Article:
hort.net Seasonal photo, (c) 2006 Christopher P. Lindsey, All Rights Reserved: do not copy
articles | gallery of plants | blog | tech blog | plant profiles | patents | mailing lists | top stories | links | shorturl service | tom clothier's archive0
Gallery of Plants
Tech Blog
Plant Profiles
Mailing Lists
    Search ALL lists
    Search help
    Subscription info
Top Stories
sHORTurl service
Tom Clothier's Archive
 Top Stories
New Trillium species discovered

Disease could hit Britain's trees hard

Ten of the best snowdrop cultivars

Plant protein database helps identify plant gene functions

Dendroclimatologists record history through trees

Potato beetle could be thwarted through gene manipulation

Hawaii expands coffee farm quarantine

Study explains flower petal loss

RSS story archive

Re: Storing Pollen

Jefrie Jenkins wrote:
> I find this idea of shipping pollen very interesting. How long is the pollen
> fertile?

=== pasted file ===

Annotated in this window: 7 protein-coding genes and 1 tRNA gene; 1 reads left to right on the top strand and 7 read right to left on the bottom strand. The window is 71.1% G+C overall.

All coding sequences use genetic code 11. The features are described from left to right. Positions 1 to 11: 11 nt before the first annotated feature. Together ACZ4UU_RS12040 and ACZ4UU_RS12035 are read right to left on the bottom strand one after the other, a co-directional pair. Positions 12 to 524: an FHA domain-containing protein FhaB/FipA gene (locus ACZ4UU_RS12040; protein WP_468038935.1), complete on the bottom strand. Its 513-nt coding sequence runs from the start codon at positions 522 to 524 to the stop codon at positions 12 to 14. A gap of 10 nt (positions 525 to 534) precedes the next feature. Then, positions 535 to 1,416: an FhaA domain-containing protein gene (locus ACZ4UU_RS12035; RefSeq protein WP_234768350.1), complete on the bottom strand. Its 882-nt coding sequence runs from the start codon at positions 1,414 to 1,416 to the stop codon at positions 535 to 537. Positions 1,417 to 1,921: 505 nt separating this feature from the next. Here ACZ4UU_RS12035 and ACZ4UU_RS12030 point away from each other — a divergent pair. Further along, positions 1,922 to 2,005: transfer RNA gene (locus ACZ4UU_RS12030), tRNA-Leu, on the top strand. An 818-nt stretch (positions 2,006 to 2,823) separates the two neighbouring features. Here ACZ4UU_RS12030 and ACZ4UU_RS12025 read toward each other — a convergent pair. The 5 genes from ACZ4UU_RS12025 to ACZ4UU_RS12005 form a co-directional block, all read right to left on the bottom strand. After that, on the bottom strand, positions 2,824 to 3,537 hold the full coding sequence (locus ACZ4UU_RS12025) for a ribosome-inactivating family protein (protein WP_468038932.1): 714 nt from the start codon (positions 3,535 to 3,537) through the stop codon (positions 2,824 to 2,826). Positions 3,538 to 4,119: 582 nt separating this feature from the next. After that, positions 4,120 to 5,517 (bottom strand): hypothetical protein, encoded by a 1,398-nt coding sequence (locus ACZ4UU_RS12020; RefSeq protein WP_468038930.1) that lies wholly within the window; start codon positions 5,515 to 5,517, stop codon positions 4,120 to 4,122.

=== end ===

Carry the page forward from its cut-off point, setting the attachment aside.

> If it works to ship it I would assume this would be a good way to save pollen
> from one plant in my garden until the Pod parent I wish to use is ready to
> accept the Pollen.
> Would this work? Has anyone done this?

Yes, absolutely.  In my expeience, I have saved pollen from standard
dwarfs to cross with the talls for the past 6 years.  I also will save
pollen from early blooming talls to cross with those that are late.  All
I do is collect the pollen, put it in film canisters and mark what it
is.  I do no other special treatment.  I place these canisters in my
pantry which is dry and airy and use the pollen when I need it.  I have
used the pollen this way for up to 6 weeks with success.

Not sure how long pollen can remain viable, but I heard that if its
frozen it can last a year or so.  Maybe someone else out there has
something more definitive.

Rick Tasco
Central California
Zone 8.5

 © 1995-2017 Mallorn Computing, Inc.All Rights Reserved.
Our Privacy Statement
Other Mailing lists | Author Index | Date Index | Subject Index | Thread Index